Patrick JaojocoisaBrooklyn-based arts professional, curator, researcher, and writer focusing on political ecology and historiography, in particular how creative practices and landscape interpretation can aid in public understanding of long-term ecological, economic, and political histories. He has organized numerous exhibitions and public programs throughout New York; recently, he worked withthecuratorial collective Frontview onaproject around American pre-colonial, colonial, and cartographic histories and practices. He currently works at Storefront for Art and Architecture, where Patrick supportstheorganization’s exhibitions and projects as Development and Communications Associate. Patrick wasa2015-2017 Curatorial Fellow at SVA’s MA Curatorial Practice program, and received his BA in English Literature and Environmental Studies from New York University.
Macarena Gomez-Barrisis Professor and Chairperson of Social Science and Cultural Studies at Pratt Institute in Brooklyn, New York. She is also Director oftheGlobal South Center (GSC),aresearch center that works attheintersection of social ecologies, art/politics, and decolonial methodologies. Her instructional focus is on Latinx and Latin American Studies, memory andtheafterlives of violence, decolonial theory,theart of social protest, and queer femme epistemes.
J. Kēhaulani Kauanuiis Professor of American Studies and affiliate faculty in Anthropology at Wesleyan University, where she teaches courses related to Indigenous studies, critical race studies, settler colonial studies, and anarchist studies. She isthecurrent Chair of American Studies andthecurrent Director oftheCenter fortheAmericas. Her first book isHawaiian Blood: Colonialism andthePolitics of Sovereignty and Indigeneity(Duke University Press 2008) and her second book isParadoxes of Hawaiian Sovereignty: Land, Sex, andtheColonial Politics of State Nationalism(Duke University Press, 2018). She also hasanew edited book,Speaking of Indigenous Politics: Conversations with Activists, Scholars, and Tribal Leaders. Kauanui currently serves asaco-producer for an anarchist politics show called “Anarchy on Air,”amajority POC show co-produced withagroup of Wesleyan students, which builds on her earlier work on another collaborative anarchist program called “Horizontal Power Hour.”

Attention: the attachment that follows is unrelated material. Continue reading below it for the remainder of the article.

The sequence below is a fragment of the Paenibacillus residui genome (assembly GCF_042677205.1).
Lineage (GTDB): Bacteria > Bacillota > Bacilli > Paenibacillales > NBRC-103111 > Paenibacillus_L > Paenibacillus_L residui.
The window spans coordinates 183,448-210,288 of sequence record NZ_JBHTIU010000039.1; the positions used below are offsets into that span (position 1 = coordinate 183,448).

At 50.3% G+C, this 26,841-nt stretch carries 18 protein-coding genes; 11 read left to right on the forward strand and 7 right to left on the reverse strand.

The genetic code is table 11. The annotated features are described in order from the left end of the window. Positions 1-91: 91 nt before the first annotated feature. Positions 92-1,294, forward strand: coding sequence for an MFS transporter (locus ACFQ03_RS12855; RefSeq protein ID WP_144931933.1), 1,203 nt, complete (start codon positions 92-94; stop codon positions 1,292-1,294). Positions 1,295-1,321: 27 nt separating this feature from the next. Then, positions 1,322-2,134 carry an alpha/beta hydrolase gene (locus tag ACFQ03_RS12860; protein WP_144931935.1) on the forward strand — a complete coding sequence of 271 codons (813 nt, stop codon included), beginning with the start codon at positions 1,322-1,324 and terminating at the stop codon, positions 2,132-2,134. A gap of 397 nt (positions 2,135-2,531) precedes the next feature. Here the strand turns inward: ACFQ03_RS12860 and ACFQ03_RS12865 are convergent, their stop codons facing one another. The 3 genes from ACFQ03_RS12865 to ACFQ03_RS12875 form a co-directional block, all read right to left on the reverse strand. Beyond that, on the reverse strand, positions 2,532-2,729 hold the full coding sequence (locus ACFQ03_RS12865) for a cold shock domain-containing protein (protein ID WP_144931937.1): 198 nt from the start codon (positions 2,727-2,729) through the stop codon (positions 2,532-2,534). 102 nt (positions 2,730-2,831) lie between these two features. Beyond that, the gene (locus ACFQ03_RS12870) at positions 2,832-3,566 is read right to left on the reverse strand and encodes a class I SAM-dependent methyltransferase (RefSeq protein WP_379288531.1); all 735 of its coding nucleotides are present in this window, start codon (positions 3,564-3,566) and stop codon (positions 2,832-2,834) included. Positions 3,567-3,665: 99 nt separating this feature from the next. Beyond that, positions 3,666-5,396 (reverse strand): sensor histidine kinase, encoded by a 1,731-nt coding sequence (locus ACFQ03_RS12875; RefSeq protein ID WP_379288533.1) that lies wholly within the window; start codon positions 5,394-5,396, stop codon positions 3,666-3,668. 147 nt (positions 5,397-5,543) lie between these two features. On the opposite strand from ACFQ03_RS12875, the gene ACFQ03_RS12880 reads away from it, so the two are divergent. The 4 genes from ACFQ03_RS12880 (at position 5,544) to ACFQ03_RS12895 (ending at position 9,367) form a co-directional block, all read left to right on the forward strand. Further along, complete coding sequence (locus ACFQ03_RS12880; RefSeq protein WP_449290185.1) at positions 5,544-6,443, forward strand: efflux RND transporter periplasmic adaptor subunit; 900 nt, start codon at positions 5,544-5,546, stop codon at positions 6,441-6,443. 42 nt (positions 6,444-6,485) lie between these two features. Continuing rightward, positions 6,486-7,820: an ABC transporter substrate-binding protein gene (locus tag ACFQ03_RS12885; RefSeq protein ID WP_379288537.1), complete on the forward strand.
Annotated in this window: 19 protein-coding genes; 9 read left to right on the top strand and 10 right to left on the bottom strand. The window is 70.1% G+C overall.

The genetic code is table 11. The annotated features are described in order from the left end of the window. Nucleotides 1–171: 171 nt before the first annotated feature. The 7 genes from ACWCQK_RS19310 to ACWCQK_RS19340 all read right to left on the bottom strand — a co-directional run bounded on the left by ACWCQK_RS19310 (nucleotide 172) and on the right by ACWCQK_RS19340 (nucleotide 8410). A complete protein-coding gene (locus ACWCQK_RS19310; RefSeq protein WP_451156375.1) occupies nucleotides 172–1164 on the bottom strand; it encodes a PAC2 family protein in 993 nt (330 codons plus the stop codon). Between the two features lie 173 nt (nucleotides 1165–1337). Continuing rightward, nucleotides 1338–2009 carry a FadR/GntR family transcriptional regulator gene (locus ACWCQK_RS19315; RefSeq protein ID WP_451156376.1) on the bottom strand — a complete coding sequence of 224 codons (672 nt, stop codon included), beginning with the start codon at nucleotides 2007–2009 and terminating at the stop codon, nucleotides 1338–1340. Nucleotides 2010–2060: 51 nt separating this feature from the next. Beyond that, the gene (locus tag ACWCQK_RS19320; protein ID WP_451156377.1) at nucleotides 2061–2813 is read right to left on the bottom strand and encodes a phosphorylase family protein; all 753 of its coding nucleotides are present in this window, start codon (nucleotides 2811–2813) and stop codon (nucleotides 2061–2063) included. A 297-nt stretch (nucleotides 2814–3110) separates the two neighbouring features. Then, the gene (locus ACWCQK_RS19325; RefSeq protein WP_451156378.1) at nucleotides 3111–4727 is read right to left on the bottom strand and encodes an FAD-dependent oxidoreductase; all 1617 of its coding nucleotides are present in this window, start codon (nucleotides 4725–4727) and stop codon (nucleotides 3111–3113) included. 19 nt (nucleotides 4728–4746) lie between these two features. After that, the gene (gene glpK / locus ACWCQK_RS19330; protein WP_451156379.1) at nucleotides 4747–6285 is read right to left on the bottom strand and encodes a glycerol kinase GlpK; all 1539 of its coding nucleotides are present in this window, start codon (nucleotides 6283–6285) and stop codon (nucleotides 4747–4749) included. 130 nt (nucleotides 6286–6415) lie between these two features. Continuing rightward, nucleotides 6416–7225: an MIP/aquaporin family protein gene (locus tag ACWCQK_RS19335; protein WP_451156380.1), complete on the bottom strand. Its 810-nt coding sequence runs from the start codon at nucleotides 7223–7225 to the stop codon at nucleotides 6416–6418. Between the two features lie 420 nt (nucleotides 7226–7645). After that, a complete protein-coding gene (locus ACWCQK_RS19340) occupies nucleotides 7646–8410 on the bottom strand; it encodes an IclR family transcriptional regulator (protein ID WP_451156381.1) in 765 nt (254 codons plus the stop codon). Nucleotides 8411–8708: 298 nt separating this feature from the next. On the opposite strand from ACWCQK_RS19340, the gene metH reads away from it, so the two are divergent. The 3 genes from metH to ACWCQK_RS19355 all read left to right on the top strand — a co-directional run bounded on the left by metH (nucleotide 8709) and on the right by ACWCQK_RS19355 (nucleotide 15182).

Conor Tomás Reedis an archivist, doctoral student, educator, and organizer attheCity University of New York,acollective member of Lost & Found:TheCUNY Poetics Document Initiative, andaco-founding participant intheFree University of New York City. Conor researches twentieth and twenty first-century literatures of social movements and urban freedom schools, and isa2016-2017 Scholar-in-Residence attheSchomburg Center for Research in Black Culture. Conor is currently working on his dissertation:CUNY Will Be Free!: Black, Puerto Rican, and Women’s Compositions, Literatures, and Studies attheCity College of New York and New York City, 1960-1980.